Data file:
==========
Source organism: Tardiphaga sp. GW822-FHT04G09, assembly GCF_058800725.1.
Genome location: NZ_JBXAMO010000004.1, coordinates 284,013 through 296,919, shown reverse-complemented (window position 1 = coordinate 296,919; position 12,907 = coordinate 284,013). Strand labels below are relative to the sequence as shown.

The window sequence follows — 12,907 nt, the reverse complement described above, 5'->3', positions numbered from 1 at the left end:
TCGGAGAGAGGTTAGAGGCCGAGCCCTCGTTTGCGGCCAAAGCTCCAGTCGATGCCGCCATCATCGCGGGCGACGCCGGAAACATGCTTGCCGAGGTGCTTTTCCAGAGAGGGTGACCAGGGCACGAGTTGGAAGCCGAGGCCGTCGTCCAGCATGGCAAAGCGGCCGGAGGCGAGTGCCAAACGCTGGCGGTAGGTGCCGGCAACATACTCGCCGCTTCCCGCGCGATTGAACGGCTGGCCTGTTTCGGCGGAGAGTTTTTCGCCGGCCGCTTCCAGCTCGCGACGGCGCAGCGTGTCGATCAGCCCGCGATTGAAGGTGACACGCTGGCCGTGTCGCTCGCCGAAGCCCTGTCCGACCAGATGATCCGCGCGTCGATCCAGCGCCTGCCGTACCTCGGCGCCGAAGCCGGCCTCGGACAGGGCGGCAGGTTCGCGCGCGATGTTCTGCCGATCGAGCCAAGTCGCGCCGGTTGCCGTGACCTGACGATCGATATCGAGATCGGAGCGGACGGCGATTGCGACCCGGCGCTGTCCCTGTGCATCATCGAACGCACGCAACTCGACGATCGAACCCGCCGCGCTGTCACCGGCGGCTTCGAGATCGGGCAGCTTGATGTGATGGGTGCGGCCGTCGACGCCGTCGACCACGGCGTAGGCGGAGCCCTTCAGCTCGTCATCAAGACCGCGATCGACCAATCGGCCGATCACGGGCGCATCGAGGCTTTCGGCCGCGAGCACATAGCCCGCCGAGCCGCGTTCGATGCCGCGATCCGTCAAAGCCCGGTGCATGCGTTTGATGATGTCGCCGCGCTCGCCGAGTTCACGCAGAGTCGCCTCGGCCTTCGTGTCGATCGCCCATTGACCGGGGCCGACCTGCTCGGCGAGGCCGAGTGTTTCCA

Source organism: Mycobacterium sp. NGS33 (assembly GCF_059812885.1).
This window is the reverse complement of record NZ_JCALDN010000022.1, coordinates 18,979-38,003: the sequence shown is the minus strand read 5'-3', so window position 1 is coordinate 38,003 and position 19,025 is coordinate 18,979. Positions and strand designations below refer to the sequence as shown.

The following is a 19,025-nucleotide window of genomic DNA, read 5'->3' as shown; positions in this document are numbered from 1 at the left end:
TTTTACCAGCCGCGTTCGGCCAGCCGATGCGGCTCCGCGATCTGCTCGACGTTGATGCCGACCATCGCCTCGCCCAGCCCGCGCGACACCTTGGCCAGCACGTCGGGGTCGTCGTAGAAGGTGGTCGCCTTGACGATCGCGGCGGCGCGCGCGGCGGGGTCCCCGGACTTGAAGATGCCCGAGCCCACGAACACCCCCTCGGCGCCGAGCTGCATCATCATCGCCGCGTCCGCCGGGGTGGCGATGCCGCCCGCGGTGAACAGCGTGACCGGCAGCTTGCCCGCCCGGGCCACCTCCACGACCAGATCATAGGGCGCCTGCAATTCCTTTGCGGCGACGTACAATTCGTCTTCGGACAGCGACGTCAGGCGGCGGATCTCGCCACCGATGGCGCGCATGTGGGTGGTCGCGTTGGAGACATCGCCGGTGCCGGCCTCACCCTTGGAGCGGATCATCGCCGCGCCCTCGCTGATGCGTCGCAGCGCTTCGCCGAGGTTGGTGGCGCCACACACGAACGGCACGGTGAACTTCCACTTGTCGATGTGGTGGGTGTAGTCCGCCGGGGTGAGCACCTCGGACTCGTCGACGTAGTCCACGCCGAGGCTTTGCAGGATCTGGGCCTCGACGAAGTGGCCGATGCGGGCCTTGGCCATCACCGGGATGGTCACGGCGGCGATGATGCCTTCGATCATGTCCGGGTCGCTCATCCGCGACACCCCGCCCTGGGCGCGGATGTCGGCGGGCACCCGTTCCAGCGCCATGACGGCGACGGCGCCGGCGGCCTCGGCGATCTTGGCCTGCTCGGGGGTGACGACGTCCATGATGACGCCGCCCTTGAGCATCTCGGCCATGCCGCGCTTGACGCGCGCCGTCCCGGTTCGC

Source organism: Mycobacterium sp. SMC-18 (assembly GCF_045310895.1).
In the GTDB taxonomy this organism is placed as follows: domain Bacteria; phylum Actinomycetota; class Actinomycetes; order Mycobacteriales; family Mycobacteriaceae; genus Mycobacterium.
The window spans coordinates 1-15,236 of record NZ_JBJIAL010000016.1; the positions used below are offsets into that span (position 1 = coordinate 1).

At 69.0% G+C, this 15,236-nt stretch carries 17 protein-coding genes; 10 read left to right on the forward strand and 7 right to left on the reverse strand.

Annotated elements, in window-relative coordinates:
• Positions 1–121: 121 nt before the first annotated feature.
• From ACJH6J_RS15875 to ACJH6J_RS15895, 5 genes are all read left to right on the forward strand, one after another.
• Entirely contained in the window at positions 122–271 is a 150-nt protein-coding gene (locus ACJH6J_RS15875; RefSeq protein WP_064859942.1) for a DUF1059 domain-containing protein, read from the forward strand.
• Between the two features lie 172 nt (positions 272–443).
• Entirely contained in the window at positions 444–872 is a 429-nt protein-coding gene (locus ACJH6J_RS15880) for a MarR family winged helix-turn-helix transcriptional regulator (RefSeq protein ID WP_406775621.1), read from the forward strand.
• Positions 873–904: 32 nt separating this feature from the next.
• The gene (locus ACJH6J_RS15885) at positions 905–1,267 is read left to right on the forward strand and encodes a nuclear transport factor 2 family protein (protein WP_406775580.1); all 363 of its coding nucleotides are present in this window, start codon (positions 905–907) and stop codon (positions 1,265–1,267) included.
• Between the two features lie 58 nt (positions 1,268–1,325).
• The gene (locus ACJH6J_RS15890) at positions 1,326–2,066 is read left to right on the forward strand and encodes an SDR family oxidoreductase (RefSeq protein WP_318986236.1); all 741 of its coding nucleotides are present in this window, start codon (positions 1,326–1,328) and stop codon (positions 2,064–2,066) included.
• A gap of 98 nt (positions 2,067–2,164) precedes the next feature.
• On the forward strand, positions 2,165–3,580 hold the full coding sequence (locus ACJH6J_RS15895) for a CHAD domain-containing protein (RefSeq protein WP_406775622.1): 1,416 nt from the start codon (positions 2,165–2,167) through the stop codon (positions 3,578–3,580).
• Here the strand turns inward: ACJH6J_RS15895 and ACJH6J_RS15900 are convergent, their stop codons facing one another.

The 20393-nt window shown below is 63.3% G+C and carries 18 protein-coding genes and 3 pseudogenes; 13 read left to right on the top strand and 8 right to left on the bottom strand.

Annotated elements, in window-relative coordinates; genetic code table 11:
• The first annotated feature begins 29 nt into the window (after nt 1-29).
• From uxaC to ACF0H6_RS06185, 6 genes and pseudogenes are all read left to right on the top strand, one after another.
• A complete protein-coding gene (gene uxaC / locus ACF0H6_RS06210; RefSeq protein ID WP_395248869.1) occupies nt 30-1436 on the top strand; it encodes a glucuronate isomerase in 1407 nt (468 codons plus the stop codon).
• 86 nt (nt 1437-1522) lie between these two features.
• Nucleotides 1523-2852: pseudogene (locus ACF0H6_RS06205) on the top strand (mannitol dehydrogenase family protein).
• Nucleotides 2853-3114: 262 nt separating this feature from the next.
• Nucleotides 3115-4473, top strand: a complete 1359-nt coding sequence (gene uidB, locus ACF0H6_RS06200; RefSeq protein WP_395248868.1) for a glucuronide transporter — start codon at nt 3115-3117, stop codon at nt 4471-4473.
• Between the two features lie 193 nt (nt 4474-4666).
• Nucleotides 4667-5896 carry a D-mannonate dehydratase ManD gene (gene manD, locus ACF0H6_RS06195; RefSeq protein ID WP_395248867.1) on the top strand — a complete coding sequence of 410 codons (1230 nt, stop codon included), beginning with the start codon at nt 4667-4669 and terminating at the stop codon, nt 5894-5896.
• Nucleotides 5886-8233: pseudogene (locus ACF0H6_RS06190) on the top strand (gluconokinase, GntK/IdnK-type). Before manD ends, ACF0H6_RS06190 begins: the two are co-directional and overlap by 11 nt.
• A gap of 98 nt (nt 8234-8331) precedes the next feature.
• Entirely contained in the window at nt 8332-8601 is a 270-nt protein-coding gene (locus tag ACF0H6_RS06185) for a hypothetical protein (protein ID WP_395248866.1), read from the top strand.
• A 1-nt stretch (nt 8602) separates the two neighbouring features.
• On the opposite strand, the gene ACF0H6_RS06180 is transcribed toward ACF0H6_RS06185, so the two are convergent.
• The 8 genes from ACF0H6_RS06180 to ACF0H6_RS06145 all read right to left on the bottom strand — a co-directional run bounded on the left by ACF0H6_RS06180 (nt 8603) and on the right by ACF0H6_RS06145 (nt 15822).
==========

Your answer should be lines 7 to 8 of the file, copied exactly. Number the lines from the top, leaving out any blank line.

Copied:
The following is a 19,025-nucleotide window of genomic DNA, read 5'->3' as shown; positions in this document are numbered from 1 at the left end:
TTTTACCAGCCGCGTTCGGCCAGCCGATGCGGCTCCGCGATCTGCTCGACGTTGATGCCGACCATCGCCTCGCCCAGCCCGCGCGACACCTTGGCCAGCACGTCGGGGTCGTCGTAGAAGGTGGTCGCCTTGACGATCGCGGCGGCGCGCGCGGCGGGGTCCCCGGACTTGAAGATGCCCGAGCCCACGAACACCCCCTCGGCGCCGAGCTGCATCATCATCGCCGCGTCCGCCGGGGTGGCGATGCCGCCCGCGGTGAACAGCGTGACCGGCAGCTTGCCCGCCCGGGCCACCTCCACGACCAGATCATAGGGCGCCTGCAATTCCTTTGCGGCGACGTACAATTCGTCTTCGGACAGCGACGTCAGGCGGCGGATCTCGCCACCGATGGCGCGCATGTGGGTGGTCGCGTTGGAGACATCGCCGGTGCCGGCCTCACCCTTGGAGCGGATCATCGCCGCGCCCTCGCTGATGCGTCGCAGCGCTTCGCCGAGGTTGGTGGCGCCACACACGAACGGCACGGTGAACTTCCACTTGTCGATGTGGTGGGTGTAGTCCGCCGGGGTGAGCACCTCGGACTCGTCGACGTAGTCCACGCCGAGGCTTTGCAGGATCTGGGCCTCGACGAAGTGGCCGATGCGGGCCTTGGCCATCACCGGGATGGTCACGGCGGCGATGATGCCTTCGATCATGTCCGGGTCGCTCATCCGCGACACCCCGCCCTGGGCGCGGATGTCGGCGGGCACCCGTTCCAGCGCCATGACGGCGACGGCGCCGGCGGCCTCGGCGATCTTGGCCTGCTCGGGGGTGACGACGTCCATGATGACGCCGCCCTTGAGCATCTCGGCCATGCCGCGCTTGACGCGCGCCGTCCCGGTTCGC